In our century, we have seen a variety of political agitators corresponding with the transition character of the age. At this point, the broad figure, good-humoured, shrewd face, bright wig, orange pocket-handkerchief, and unlimited brogue of Daniel O’Connell will occur to us all.
O’Connell had as good a cause to agitate as Jack Cade or Rienzi. In his infancy, Roman Catholic parents in Ireland were not allowed to educate their children. The interdict was withdrawn in time to admit of his having better instructors than “the poor old hedge-schoolmaster” who taught Dan his letters: but there were plenty of grievances left to protest against: and Dan never became a cultivated man, qualified for political reasoning and judgment on a comprehensive scale. To the end of his life it was impossible for mere readers and observers to draw the line between his genuine ignorance and his false pretences; and it is probable that he could not have done it with any accuracy himself. Accustomed through life to wheedle audiences of all sorts, his habit of saying and pledging himself to whatever suited his purpose and his hearers became a second nature; and it might at any time have puzzled him more than any critic to make out how much of what he asserted as fact had been heard or read by him, and how much had been dreamed, or invented at the moment. This kind of false dealing with facts was paralleled by his dealing with feelings. He regarded himself as a providential pair of bellows, appointed to puff out gusts of emotion at any moment, in order to kindle and inflame the emotions of others: and this part he acted with wonderful persistence till the machine would work no longer. The function must have been irksome in the extreme,—at least for the last twenty years of his life; for he found, as soon as he was enabled to take a seat in parliament, that only in Ireland did he speak to a believing audience. English people liked to hear him for his fun and his genuine occasional eloquence: but no one of them ever thought of receiving what he said as true. His power in England was due to his power in Ireland, even before the spell of his agitation was broken in 1829.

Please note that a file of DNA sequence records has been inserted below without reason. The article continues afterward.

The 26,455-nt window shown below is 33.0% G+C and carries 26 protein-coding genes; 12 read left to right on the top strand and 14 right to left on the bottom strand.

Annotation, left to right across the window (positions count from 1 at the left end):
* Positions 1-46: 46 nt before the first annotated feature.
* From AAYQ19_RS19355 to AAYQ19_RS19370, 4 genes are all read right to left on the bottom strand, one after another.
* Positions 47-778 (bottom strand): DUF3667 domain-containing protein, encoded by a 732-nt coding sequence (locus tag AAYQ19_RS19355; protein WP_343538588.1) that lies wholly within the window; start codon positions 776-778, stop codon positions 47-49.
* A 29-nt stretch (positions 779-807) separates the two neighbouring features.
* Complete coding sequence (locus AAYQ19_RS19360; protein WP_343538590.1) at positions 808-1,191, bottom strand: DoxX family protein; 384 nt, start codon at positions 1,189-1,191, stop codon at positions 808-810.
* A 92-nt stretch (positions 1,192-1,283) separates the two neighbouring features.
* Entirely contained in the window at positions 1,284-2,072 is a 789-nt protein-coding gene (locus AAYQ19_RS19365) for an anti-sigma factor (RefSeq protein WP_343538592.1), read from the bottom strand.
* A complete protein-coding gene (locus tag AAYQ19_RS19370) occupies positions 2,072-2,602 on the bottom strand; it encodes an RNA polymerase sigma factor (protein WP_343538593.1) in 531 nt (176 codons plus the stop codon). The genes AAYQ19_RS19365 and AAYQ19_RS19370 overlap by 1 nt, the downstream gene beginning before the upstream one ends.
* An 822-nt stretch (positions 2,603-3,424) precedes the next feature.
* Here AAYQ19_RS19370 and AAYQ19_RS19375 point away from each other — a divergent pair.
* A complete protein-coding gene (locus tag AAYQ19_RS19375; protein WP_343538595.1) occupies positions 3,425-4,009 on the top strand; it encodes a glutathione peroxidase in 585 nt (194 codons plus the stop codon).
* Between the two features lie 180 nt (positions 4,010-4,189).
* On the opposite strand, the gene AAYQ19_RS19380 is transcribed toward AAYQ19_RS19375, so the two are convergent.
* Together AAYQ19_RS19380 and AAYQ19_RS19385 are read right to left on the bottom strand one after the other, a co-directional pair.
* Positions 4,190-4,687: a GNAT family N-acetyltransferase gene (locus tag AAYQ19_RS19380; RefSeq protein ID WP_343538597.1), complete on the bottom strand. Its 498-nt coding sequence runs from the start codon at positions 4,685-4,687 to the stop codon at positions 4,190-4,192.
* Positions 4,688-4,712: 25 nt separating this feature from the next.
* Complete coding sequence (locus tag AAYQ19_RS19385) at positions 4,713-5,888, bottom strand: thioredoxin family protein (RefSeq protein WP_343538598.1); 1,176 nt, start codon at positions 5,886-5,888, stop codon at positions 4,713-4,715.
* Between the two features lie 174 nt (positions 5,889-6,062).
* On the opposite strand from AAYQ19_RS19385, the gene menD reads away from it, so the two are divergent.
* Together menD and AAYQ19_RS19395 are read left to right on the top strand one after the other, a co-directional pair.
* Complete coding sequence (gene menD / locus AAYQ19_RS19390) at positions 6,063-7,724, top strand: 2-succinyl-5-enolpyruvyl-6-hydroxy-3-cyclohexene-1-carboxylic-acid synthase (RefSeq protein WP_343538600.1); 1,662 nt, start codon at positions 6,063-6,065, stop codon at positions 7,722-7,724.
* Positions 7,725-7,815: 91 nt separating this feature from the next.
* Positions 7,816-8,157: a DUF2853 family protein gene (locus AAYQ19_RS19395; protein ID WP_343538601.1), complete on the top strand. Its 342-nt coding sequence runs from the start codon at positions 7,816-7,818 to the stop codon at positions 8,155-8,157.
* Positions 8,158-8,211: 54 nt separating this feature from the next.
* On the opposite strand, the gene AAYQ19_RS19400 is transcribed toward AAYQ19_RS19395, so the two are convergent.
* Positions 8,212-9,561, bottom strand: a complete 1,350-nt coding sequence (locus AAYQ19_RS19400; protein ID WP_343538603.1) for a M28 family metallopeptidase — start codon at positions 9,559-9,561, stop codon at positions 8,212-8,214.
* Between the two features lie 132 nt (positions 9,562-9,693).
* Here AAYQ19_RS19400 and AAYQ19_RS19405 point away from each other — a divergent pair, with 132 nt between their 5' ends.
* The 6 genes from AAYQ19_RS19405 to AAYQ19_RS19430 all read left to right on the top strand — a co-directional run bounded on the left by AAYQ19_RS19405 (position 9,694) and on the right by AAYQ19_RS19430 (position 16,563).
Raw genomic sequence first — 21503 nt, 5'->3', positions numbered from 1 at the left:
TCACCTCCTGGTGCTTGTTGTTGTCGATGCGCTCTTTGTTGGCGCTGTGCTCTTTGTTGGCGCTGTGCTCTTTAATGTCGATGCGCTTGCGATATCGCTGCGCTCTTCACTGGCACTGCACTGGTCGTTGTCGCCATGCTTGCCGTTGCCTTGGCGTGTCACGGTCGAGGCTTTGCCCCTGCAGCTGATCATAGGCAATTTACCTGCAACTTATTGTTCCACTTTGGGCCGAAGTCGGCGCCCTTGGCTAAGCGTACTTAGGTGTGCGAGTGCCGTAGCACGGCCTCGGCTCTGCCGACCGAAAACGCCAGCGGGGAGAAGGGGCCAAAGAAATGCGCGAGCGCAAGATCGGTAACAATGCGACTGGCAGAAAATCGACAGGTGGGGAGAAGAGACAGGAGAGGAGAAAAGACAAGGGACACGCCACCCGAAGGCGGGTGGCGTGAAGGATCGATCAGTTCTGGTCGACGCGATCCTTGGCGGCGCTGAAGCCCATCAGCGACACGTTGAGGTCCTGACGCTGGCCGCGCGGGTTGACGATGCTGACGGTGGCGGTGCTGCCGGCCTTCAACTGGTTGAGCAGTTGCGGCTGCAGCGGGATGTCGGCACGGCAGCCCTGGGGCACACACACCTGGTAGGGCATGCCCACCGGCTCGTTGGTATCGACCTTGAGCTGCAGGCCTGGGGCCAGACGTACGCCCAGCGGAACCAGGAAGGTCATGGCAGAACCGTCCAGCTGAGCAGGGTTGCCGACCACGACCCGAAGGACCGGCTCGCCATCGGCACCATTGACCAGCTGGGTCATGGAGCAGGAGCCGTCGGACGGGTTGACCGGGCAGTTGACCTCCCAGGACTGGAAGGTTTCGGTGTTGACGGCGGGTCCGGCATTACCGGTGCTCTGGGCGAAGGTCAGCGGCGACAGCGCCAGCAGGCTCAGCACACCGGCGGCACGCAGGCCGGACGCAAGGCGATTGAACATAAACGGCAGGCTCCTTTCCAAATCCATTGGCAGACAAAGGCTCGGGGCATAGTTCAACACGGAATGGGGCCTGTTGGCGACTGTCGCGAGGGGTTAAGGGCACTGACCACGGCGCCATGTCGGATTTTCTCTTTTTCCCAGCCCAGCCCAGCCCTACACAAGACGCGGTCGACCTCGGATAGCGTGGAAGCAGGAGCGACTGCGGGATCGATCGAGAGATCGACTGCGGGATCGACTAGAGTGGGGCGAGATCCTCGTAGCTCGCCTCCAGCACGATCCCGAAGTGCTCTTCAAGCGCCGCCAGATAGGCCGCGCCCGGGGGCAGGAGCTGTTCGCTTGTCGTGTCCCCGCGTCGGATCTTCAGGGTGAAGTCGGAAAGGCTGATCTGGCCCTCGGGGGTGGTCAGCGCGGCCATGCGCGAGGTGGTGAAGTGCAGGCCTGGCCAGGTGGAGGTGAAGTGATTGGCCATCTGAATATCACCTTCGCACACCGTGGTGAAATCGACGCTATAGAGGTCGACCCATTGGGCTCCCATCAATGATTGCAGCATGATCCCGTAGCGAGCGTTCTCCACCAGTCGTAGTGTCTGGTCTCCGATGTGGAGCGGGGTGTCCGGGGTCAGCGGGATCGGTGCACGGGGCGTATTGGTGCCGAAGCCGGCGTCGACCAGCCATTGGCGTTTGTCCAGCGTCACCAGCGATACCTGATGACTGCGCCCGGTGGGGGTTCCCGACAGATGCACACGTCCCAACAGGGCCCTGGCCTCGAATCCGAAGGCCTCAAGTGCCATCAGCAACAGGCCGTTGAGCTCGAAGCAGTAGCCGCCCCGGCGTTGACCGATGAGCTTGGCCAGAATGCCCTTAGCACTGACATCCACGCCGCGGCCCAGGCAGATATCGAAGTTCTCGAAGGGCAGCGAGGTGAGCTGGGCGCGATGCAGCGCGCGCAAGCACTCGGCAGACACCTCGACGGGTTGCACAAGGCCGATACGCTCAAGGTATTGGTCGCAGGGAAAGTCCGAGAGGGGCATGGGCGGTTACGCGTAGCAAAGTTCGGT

O’Connell carried through the task which William Pitt and other statesmen had been unable to accomplish in nearly thirty years of suspended pledges. This was a great work: a proper title to historical fame, whatever might be the precise quality of the efforts and arts by which the aim was accomplished. He did not do it alone. He found parties already in antagonism about it. But he took up Ireland in his grasp, and flung it into the scale, to bear down royal prejudice and bad faith; and he succeeded. If he had never been heard of more, he would have taken a very high place in the order of political agitators: but he had eighteen years more to live; and he spent them in teaching the world how a restless spirit in the days of the House of Brunswick may be as mischievous as in the time of the Plantagenets. After the Emancipation Act of 1829, O’Connell’s agitation ceased to be, in his own consciousness, genuine; and all was in fact over with him. His position in regard to income was not a creditable one. It was not to be supposed that a man with a dozen children should surrender or neglect a lucrative practice at the bar in his devotion to politics; and it was perfectly right that those who desired him to devote himself to politics should take care of his income. But it was not done by rich men purchasing or conferring an annuity,—which might and should have been equal to the utmost amount that his profession could have been expected to yield him: it was done by begging all through Ireland every year, from the altar, and by the wayside, and in the inns, and at every cabin door. O’Connell kept his beagles, and supported his clan, and made all bright about him by means of the peasants’ Sunday coats, and the labourer’s second potato, and the widow’s hoarded sixpence, all levied by the priests. O’Connell never got over this. It was worse for him in England than the lies which he would have been wise to keep for Ireland, or the rank abuse and high-pressure sentiment which made his speeches unreadable in English newspapers. There was nothing real and feasible about his Repeal agitation; and if the Irish believed there was, so much the worse for him! He promised every man, woman, and child, what he or she most wished under the name of Repeal, as politic proselyters do under the name of the Kingdom of Heaven. Above all. Repeal meant every man’s ownership of his bit of land, release from standing debts, and the abolition of taxes. Repeal was “glory” and triumph, and vengeance and wealth, and nothing to do for everybody. The retribution of this characteristic was very terrible to the agitator himself. He had a sincere dread of war and actual rebellion: but what could he do with all the expectations he had excited,—expectations which he always knew could not be fulfilled, but which he trusted Providence or chance would divert. For some time he reached forward from one happy accident to another; and he could always cajole an Irish audience for the moment: but he could not long stand the strain. He broke down, in weakness of body and depression of mind,—with strong instincts of fear of death, but, on the other hand, with only too much cause to dread the next scenes of his life. While his millions of Irish believers were falling off into dubious speculation as to why he did not give them Repeal now that, by his own account, the time was in his own hand, he was carried abroad to sink and die. In the movement in which he joined others he succeeded: and the success was mainly due to him. In his own special agitation he showed the same want of qualification, the same incapacity in the hour of crisis, and the same ultimate failure which attends the talkers, in distinction from the achievers of the political destiny of nations. He was a man of genius (of the true Irish quality), kindly in all the relations of life, except the political, and sincere in his love of his country; but his unscrupulousness ruined all,—even robbing him of his fame,—so excessive while he lived. Two or three years after his death he was so nearly forgotten even at Cahirciveen that nobody would give a few shillings for his picture, or seemed to have a regret to spare for him. He had not given the promised Repeal; and the people saw that he must have known throughout that they never would get it.